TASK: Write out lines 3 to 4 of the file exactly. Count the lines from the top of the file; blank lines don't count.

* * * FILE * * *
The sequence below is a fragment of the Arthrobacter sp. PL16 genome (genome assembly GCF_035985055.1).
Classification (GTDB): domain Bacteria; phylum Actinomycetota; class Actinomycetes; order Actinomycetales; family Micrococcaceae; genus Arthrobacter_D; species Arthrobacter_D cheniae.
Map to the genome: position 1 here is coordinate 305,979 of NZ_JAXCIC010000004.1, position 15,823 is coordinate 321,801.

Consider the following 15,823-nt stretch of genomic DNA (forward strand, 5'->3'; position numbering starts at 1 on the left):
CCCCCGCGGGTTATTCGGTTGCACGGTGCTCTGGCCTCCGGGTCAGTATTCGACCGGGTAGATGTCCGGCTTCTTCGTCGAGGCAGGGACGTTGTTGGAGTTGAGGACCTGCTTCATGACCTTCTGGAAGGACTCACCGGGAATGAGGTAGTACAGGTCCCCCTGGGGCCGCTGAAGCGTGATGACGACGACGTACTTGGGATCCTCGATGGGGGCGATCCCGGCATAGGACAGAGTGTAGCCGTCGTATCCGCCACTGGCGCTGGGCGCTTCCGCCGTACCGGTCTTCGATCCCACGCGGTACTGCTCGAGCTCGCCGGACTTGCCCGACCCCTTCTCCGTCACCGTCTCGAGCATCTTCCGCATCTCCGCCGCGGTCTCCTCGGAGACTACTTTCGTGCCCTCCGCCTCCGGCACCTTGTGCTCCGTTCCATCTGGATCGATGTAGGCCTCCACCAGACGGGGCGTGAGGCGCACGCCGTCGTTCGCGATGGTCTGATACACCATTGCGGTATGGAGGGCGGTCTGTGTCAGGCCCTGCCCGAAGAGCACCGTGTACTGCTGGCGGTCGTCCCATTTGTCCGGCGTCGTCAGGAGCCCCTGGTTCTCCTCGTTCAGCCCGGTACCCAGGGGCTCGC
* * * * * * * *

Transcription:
Map to the genome: position 1 here is coordinate 305,979 of NZ_JAXCIC010000004.1, position 15,823 is coordinate 321,801.

Consider the following 15,823-nt stretch of genomic DNA (forward strand, 5'->3'; position numbering starts at 1 on the left):